A narrow rear yard turns into an exclusive pied-à-terre: Oliver du Puy
densifies a barely 4.2 meters wide plot, filling it with a London-based businessman’s refuge in the southern hemisphere.
Following a specific request from the client, the Skinny House is certainly an urban residence, located in the hearth of Melbourne, but it seeks through its spaces and atmospheres to mitigate the discomforts of an hectic life, spent in the world global metropolis.
Amongst the examples used for the conception of this project, which is overtly intended to “have a de-stressing effect”, du Puy understandably cites Tadao Ando, and more specifically his early domestic works. A more surprising reference, and certainly an ironic one, is Patrick Bateman’s New York flat from American Psycho, which is here stripped of the madness that it both hosts and embodied in the movie.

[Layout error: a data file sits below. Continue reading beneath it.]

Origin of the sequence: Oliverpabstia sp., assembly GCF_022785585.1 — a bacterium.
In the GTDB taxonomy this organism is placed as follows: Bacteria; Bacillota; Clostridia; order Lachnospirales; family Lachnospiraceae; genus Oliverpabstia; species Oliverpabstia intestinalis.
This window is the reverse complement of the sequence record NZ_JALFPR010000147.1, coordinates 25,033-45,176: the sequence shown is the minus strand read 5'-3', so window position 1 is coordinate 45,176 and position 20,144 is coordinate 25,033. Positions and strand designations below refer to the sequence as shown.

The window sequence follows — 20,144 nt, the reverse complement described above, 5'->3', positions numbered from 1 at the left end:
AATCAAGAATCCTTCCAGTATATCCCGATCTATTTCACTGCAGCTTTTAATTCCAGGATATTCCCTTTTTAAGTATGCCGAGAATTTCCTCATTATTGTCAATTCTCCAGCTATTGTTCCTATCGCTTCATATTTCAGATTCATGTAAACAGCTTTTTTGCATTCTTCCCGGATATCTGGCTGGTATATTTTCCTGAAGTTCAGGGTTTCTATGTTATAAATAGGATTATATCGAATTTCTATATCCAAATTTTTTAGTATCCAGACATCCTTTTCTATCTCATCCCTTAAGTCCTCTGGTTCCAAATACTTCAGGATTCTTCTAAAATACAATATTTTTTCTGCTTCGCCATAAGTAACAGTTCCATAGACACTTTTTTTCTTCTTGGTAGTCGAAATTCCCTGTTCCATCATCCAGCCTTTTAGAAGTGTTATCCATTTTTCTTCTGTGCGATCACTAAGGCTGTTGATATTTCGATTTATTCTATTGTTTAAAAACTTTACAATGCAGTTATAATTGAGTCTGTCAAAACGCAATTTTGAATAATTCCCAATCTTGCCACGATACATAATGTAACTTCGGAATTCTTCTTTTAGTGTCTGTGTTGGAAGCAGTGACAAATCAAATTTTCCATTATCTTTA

In his designer’s words, “the spaces of the Skinny House are structured like a haiku poem, into a suite of intimate moments increasing in privacy as one ascends the building”: on the ground floor, a guests bedroom opening on a little patio; on the first level, the elongated living room open space; to conclude, on the second floor the master bedroom and its salle de bain.
Fair-faced concrete, oak wood, stainless steel and marble are the few materials selected for a minimalist building, whereas the solid concrete frame aligning on the street front is an unexpected touch of monumentality within such a small-scale project.
- Skinny House
- private residence
- Melbourne, Australia
- Olivier du Puy Architects
- Design team:
- Oliver Arbes du Puy, Charlie Singh
- Prop stylist:
- Isabel Migliore
- Built area:
- 180 sqm